Five issues in, and sadly, Inhumans Vs. X-Men is proving fairly predictable. The arc began with the X-Men striking a hammer-blow against the Inhumans, successfully imprisoning key members in Limbo. Unfortunately for the mutants, their plans were stalled by the NuHumans, the younger Inhumans including characters such as Kamala Khan’s Ms. Marvel and the new Mosaic. With Forge taken captive, and his Terrigen-destroying machine reduced to scrap metal, the X-Men are in a hopeless situation; the Earth will soon become uninhabitable to mutants.
But, even as the Inhuman Royal Family fight their way through Limbo, the NuHumans are becoming aware of the problems. The solution is obviously going to come from the new generation, who are unraveling the mysteries and lies behind the whole event, and who have gained allies in young Cyclops and Forge.
As before, Inhumans vs. X-Men #5 splits its attention between two arcs; the escape of the Inhumans, and the younger group who go head-to-head with the X-Men. Charles Soule and Jeff Lemire do seem to be getting more confident with the narrative, and the writers give each character a distinctive voice. At the same time, though, there are still a number of contrivances that undermine the book; most prominently, I fail to understand why the X-Men would be foolish enough to keep a drugged Lockjaw prisoner in the same place they’re struggling to hold Karnak.
The event’s overall continuity is as awkward as ever, too. In this issue, Mosaic takes the young Cyclops aside and reveals the greatest secret in X-Men history – that his older self wasn’t responsible for the events of Death of X. Unfortunately, the tie-in issue All-New X-Men #18 showed Cyclops learning that for himself.
For all I’ve been critical of the event, I have to say that this outing contains the best moment so far; a confrontation between Medusa and Havok, with Havok threatening Black Bolt’s life. The scene is powerful and effective, showing – perhaps for the first time in this miniseries – that the writers understood the nature of the dilemma they’ve faced the two races with. Havok is backed into a corner by a dominant, confrontational Medusa, but he’s ultimately no murderer, as he lets her recover Black Bolt.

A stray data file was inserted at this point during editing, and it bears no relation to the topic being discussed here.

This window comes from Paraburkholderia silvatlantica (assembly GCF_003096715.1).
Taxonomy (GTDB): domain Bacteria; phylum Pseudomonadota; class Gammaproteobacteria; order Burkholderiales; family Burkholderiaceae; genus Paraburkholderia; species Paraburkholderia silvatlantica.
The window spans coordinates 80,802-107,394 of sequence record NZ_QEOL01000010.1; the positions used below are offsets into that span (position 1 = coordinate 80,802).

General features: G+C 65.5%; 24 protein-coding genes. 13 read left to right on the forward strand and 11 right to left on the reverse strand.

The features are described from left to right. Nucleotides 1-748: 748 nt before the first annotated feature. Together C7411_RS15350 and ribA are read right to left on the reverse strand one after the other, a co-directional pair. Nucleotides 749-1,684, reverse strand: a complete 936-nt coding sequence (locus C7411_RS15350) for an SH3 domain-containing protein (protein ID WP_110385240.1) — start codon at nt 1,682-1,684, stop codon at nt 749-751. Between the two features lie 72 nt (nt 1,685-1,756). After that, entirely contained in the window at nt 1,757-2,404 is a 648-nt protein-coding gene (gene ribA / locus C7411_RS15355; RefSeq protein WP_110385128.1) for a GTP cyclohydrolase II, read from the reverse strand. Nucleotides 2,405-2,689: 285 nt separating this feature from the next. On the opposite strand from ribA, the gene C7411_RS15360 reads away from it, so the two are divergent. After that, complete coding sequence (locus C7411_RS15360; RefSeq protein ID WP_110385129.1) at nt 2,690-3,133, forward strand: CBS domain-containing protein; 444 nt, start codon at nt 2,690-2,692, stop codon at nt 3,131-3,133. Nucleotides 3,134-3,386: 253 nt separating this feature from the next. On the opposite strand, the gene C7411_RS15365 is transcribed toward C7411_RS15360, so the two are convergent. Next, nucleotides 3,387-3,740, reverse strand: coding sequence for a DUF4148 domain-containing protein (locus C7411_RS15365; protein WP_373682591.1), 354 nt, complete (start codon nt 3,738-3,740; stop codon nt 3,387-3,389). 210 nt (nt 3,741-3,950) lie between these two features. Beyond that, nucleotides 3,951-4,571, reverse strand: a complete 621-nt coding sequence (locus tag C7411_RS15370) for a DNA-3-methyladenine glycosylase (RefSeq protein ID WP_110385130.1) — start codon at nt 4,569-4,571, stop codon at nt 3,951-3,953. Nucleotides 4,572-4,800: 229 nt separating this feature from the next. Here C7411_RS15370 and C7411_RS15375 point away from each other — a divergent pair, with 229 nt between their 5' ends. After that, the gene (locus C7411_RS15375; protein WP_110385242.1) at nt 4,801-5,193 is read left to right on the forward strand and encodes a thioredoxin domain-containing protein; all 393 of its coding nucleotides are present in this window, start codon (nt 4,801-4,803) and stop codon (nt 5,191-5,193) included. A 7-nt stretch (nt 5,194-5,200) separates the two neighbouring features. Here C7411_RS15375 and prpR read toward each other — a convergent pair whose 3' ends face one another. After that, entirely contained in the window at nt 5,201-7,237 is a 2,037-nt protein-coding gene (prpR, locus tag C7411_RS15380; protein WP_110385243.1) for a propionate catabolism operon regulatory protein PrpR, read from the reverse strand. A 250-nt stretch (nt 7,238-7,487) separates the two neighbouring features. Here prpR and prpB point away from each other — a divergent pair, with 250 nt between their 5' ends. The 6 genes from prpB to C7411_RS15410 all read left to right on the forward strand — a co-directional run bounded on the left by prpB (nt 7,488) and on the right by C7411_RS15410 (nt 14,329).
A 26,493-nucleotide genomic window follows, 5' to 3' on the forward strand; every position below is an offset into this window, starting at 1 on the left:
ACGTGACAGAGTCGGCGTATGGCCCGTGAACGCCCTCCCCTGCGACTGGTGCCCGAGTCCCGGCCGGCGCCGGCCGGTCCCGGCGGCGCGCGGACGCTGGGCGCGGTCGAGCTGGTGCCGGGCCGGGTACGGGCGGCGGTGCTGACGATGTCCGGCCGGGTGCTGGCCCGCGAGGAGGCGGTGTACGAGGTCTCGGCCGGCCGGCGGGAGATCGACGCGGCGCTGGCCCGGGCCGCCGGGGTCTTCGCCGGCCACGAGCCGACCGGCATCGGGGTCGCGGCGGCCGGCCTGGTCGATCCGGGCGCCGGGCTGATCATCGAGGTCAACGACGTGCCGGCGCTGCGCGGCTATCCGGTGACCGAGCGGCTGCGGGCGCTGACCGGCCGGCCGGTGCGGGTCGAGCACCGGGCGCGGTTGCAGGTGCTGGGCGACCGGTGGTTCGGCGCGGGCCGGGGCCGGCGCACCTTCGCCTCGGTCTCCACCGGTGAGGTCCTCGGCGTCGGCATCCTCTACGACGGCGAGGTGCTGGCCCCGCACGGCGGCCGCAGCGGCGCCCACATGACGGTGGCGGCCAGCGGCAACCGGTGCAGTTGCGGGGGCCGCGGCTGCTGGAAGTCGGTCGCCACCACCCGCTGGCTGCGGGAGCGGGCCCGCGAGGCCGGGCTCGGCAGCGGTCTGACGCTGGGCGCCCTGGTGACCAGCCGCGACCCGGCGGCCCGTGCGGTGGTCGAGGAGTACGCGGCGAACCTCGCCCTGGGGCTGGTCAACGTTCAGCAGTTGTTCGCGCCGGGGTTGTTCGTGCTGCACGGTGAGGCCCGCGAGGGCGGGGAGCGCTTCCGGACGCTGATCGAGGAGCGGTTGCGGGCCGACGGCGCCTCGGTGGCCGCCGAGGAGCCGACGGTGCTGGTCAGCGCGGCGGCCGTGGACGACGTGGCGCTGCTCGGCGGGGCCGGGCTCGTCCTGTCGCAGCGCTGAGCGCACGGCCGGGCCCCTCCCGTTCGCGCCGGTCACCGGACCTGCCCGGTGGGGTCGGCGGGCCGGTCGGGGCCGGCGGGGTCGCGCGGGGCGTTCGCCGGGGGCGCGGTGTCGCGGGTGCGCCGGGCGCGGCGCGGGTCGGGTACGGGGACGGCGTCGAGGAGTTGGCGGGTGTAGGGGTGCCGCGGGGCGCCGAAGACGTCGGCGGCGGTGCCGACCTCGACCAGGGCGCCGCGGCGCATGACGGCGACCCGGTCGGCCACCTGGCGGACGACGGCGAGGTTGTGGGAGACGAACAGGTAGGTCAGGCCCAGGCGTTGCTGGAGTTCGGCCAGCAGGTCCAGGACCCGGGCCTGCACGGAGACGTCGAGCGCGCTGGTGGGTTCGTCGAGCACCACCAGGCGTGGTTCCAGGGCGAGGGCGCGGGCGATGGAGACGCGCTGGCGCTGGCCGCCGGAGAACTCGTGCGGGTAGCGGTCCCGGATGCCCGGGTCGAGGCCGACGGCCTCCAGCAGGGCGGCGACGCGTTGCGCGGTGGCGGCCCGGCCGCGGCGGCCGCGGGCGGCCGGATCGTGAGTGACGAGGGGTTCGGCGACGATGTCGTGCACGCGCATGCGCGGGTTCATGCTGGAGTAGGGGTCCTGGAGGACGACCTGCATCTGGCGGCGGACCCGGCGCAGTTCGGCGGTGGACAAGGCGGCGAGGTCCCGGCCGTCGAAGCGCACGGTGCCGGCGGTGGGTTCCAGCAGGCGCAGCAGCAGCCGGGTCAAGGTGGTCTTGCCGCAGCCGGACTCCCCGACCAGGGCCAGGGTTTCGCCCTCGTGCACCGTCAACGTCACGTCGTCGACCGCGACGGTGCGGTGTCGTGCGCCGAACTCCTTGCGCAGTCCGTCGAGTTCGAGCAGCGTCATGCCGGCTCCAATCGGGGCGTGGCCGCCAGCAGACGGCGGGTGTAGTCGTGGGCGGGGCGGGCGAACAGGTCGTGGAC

The dialogue between Medusa and Havok is a highlight of the issue, casting a fascinating light on the last year’s worth of X-Men and Inhumans stories. Havok doesn’t just accuse Medusa of Cyclops’s murder, he also accuses her of a propaganda coup, in which she’s manipulated the world into believing Cyclops to be “basically Hitler,” The Hitler comparisons have been an overstated part of Dennis Hopeless’s All-New X-Men run, so it’s nice to see Lemire and Soule tackle those head-on.
In terms of the art, Inhumans vs. X-Men #5 was evidently a fun book to work on; Javier Garron opens with a fantastic glimpse of the World, in which Karnak is being held separate from the other Inhumans, and you can tell he’s enjoying those scenes. He swings between close, focused panels – with no trace of background – to vast, scene-setting panoramas; it’s an effective approach, although it’s not always consistent. Some of the art is excellent, though – there’s a scene where Medusa is cloaked in shadow, and I find that tremendously effective.
All in all, Inhumans vs. X-Men #5 doesn’t really have any surprises – at least until the last page, when we get a twist that will clearly set up a fun finale. It’s a serviceable issue, but it’s hard not to feel that Marvel is looking forward to this event being over.
Although Inhumans vs. X-Men #5 isn't exactly full of surprises, it's a serviceable issue that moves the narrative forward.